1911 Encyclopædia Britannica/Gerrymander

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GERRYMANDER (usually pronounced “jerrymander,” but the g was originally pronounced hard), an American expression which has taken root in the English language, meaning to arrange election districts so as to give an unfair advantage to the party in power by means of a redistribution act, and so to manipulate constituencies generally, or arrange any political measure, with a view to an unfair party advantage. The word is derived from the name of the American politician Elbridge Gerry (q.v.). John Fiske, in his Civil Government in the United States (1890), says that in 1812, when Gerry was governor of Massachusetts, the Democratic state legislature (in order, according to Winsor, to secure an increased representation of the Democratic party in the state senate) “redistributed the districts in such wise that the shapes of the towns forming a single district in Essex county gave to the district a somewhat dragon-like contour. This was indicated upon a map of Massachusetts which Benjamin Russell, an ardent Federalist and editor of the Centinel, hung up over the desk in his office. The painter, Gilbert Stuart, coming into the office one day and observing the uncouth figure, added with his pencil a head, wings and claws, and exclaimed, ‘That will do for a salamander!’ ‘Better say a Gerrymander,’ growled the editor; and the outlandish name, thus duly coined, soon came into general currency.” It was, however, only the name that was new. Fiske (who also refers to Winsor’s Memorial History of Boston, iii. 212, and Bryce’s American Commonwealth, i. 121) says that gerrymandering, as a political dodge, “seems to have been first devised in 1788, by the enemies of the Federal constitution in Virginia, in order to prevent the election of James Madison to the first Congress, and fortunately it was unsuccessful.” But it was really earlier than that, and in the American colonial period political advantage was often obtained by changing county lines. In 1709 the Pennsylvania counties of Bucks, Chester and Philadelphia formed a combination for preventing the city of Philadelphia from securing its proportionate representation; and in 1732 George Burrington, royal governor of North Carolina, divided the voting precincts of the province for his own advantage. Gerry was not the originator of the Massachusetts law of 1812, which was probably drafted by Samuel Dana or by Judge Story. The law resulted in 29 seats being secured in Massachusetts by 50,164 Democratic votes, while 51,766 Federalist votes only returned 11 members; and Essex county, which, undivided, sent 5 Federalists to the Senate, returned 3 Democrats and 2 Federalists after being “gerrymandered,” Stuart’s drawing (reproduced in Fiske’s book) was contrived so as to make the back line of the creature’s body form a caricature of Gerry’s profile. The law of 1812 was repealed in 1813, when the Federalists had again gained control of the Massachusetts legislature.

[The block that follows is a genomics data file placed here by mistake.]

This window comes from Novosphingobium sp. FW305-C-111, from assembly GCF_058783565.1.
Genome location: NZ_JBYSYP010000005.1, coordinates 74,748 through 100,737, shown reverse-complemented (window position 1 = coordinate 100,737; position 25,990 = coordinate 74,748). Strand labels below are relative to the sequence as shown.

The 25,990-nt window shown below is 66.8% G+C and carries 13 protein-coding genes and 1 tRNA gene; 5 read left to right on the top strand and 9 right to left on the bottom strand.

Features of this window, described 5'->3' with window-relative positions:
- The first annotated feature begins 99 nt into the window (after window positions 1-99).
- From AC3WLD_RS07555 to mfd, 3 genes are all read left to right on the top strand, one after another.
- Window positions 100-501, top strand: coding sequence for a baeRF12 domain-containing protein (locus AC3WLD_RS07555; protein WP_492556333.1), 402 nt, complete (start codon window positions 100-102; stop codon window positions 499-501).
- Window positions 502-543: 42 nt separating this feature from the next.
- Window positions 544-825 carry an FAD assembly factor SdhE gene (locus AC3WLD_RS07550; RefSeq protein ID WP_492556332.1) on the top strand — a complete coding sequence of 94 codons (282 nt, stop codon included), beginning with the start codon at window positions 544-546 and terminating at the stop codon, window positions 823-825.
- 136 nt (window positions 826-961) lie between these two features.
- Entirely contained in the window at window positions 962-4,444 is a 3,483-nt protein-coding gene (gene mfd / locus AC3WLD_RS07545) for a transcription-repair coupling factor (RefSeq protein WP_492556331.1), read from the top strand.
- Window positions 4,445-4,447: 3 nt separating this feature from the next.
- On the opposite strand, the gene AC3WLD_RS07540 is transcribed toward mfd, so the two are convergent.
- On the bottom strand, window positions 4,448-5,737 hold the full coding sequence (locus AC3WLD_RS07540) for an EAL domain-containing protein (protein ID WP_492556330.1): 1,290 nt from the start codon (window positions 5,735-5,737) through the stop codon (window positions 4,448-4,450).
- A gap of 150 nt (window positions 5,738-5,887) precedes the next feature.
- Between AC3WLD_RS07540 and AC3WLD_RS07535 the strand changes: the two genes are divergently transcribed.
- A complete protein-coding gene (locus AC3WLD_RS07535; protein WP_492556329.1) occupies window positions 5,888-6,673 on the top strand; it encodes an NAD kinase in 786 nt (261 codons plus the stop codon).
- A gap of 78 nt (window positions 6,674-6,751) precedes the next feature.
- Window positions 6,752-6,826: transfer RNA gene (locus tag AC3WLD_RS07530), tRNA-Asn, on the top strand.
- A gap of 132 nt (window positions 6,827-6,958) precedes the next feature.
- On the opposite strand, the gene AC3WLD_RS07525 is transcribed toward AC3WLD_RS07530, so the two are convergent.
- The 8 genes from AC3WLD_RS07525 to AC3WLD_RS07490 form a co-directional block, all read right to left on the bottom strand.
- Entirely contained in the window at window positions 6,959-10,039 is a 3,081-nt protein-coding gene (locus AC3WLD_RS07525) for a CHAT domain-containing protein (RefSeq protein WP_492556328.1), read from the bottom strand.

See also Elmer C. Griffith, The Rise and Development of the Gerrymander (Chicago, 1907); John W. Dean, “History of the Gerrymander,” in New England Historical and Genealogical Register, vol. xlvi. (Boston, 1892).